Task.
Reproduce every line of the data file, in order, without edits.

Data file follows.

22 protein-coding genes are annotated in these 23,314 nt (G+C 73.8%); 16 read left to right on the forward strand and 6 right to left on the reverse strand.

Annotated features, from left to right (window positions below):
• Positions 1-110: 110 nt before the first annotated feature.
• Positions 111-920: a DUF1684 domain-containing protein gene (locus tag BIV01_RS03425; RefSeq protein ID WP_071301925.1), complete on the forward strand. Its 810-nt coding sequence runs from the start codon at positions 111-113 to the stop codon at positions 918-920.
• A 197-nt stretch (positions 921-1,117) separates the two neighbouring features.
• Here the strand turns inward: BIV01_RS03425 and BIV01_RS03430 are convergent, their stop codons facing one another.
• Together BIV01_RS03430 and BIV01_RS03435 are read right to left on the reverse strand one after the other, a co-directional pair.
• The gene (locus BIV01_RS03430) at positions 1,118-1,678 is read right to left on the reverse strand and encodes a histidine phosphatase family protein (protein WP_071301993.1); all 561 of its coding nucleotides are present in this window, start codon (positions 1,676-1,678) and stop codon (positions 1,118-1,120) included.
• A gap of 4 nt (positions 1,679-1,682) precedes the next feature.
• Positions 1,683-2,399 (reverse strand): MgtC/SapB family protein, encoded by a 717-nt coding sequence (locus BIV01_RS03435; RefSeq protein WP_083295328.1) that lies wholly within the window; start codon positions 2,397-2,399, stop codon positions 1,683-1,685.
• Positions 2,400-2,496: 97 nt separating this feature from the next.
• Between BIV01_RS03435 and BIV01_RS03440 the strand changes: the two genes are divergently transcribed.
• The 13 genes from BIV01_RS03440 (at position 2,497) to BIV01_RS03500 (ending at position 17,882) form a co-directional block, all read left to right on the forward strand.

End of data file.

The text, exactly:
22 protein-coding genes are annotated in these 23,314 nt (G+C 73.8%); 16 read left to right on the forward strand and 6 right to left on the reverse strand.

Annotated features, from left to right (window positions below):
• Positions 1-110: 110 nt before the first annotated feature.
• Positions 111-920: a DUF1684 domain-containing protein gene (locus tag BIV01_RS03425; RefSeq protein ID WP_071301925.1), complete on the forward strand. Its 810-nt coding sequence runs from the start codon at positions 111-113 to the stop codon at positions 918-920.
• A 197-nt stretch (positions 921-1,117) separates the two neighbouring features.
• Here the strand turns inward: BIV01_RS03425 and BIV01_RS03430 are convergent, their stop codons facing one another.
• Together BIV01_RS03430 and BIV01_RS03435 are read right to left on the reverse strand one after the other, a co-directional pair.
• The gene (locus BIV01_RS03430) at positions 1,118-1,678 is read right to left on the reverse strand and encodes a histidine phosphatase family protein (protein WP_071301993.1); all 561 of its coding nucleotides are present in this window, start codon (positions 1,676-1,678) and stop codon (positions 1,118-1,120) included.
• A gap of 4 nt (positions 1,679-1,682) precedes the next feature.
• Positions 1,683-2,399 (reverse strand): MgtC/SapB family protein, encoded by a 717-nt coding sequence (locus BIV01_RS03435; RefSeq protein WP_083295328.1) that lies wholly within the window; start codon positions 2,397-2,399, stop codon positions 1,683-1,685.
• Positions 2,400-2,496: 97 nt separating this feature from the next.
• Between BIV01_RS03435 and BIV01_RS03440 the strand changes: the two genes are divergently transcribed.
• The 13 genes from BIV01_RS03440 (at position 2,497) to BIV01_RS03500 (ending at position 17,882) form a co-directional block, all read left to right on the forward strand.